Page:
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    Posted January 28, 2011 by
    Orlando, Florida
    This iReport is part of an assignment:
    CNN30: Challenger Explosion

    NASA Painting inspired by Challenger


    CNN PRODUCER NOTE     DWJarvis says the painting, created with oil paints, is a symbolic image of mankind watching NASA travel towards the unknown. This is an original image created by DWJarvis, and he submitted it to iReport in memory of Challenger's anniversary.
    - Jareen, CNN iReport producer

    I was living in Cocoa Beach for the Launch of the Challenger Shuttle. As a local resident, I was focused on the launch of STS-51-L (I had a good view of the nearby launches from my balcony on the Banana River). Also, this launch was memorable for having the first teacher in space, Christa McAuliffe, as well as payload specialist Gregory Jarvis (no relation to me).


    I was shocked and horrified. Dumbfounded, in fact, to witness the failed Launch. Seeing the families filmed live witnessing the tragedy was heartbreaking.


    It was three years later that I had the honor of being appointed to the art documentation team for STS 32 Launch.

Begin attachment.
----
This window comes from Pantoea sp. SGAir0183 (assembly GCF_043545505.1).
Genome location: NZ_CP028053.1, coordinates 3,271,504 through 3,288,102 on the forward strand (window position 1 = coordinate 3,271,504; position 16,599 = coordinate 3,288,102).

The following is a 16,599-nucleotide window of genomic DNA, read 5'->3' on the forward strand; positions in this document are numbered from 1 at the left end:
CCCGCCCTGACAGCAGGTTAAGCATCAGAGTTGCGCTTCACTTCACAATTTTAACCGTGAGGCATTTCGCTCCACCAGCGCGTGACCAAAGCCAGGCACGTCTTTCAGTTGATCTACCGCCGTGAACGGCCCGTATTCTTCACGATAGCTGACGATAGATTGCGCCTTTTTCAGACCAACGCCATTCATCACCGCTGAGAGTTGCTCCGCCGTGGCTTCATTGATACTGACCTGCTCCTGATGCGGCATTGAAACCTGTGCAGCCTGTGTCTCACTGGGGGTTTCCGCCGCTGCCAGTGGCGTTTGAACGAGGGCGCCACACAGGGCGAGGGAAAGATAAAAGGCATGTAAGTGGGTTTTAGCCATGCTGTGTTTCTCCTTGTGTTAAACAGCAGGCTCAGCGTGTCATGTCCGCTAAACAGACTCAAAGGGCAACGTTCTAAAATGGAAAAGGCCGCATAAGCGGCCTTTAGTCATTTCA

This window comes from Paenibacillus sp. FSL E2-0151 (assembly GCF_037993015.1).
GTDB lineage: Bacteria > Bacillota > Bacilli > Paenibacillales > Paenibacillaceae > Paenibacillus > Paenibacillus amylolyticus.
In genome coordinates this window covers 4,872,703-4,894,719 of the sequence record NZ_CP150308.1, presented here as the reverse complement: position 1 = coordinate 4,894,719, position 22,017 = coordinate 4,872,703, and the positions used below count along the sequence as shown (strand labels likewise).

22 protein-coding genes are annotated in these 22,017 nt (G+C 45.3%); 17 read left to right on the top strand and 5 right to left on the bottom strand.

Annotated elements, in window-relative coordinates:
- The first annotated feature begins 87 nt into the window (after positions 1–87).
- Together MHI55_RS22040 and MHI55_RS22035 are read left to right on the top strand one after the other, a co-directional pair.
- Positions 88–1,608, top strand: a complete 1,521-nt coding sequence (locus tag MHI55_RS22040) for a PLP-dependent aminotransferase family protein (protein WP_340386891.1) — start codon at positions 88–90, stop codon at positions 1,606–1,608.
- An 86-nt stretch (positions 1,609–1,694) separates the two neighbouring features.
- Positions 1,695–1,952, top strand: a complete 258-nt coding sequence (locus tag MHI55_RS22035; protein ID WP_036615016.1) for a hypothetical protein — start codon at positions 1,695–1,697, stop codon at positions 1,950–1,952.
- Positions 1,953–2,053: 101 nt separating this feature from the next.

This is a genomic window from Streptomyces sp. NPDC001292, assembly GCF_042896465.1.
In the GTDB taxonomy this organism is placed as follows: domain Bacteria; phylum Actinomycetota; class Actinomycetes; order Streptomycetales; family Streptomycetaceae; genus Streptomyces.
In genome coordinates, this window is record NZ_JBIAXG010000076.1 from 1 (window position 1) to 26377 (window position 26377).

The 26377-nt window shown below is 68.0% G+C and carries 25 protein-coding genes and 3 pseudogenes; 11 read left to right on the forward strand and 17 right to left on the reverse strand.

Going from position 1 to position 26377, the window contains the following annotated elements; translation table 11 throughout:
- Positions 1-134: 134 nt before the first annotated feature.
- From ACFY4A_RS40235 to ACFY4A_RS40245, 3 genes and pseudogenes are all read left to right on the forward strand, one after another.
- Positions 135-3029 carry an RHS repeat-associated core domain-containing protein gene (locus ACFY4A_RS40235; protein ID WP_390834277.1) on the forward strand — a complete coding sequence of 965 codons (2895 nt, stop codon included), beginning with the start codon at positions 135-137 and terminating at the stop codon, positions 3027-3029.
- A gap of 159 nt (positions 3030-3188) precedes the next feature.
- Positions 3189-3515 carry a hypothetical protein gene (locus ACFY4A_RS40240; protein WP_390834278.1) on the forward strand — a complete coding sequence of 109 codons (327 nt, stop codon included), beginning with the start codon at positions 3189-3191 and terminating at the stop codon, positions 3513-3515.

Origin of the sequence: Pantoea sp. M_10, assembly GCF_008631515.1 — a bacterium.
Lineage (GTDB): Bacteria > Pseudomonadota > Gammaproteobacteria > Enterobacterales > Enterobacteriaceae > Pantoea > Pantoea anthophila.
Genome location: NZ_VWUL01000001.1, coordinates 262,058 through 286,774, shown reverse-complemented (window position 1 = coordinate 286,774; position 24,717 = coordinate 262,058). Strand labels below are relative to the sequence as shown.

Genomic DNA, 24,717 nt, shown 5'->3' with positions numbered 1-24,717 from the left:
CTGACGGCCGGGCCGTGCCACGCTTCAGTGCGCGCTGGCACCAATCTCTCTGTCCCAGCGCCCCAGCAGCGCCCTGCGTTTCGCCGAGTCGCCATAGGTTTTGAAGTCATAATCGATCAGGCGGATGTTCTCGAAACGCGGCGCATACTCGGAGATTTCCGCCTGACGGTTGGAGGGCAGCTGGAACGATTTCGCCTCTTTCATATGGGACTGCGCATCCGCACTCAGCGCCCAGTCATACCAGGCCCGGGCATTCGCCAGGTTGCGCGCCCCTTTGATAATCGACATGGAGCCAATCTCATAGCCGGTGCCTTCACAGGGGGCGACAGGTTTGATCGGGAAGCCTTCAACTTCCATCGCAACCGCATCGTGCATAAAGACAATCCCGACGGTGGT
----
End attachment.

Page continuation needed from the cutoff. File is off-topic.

The deeply moving experience of the Challenger launch affected the creative expression of my art contribution. I could have easily created a traditional painting of the astronauts suiting up from my photos or many others taken during our up-close and personal viewing of the pre-launch activities. I chose to paint a more symbolic expression of Man’s exploration of space.


    My painting, "Eye of the Launch", was my heartfelt, best effort to make a statement about man’s heroic ventures into the unknown, and the enormous bravery, skill and capability of those attempting and accomplishing these amazing feats. The painting is in the NASA Permanent Art Collection and is currently on display at the Marshall Space Flight Center, Huntsville, Alabama.


    My statement accompanying the painting:

    “Mankind has long gazed upward with fascination and wonder into deep space. For millennia we have been measuring, mapping, calculating and reaching conclusions based upon celestial bodies and cycles. Only recently in modern man’s history have a few brave souls dared to venture beyond Earth’s atmosphere. The shuttle is a triumph of spirit and technology in our never-ending search into the mysteries and intelligence of the Universe."


    For more on this painting, you can visit: http://www.davidjarvisprints.com/ArtWorld/detail_eye.htm


    David Wesley Jarvis, Orlando

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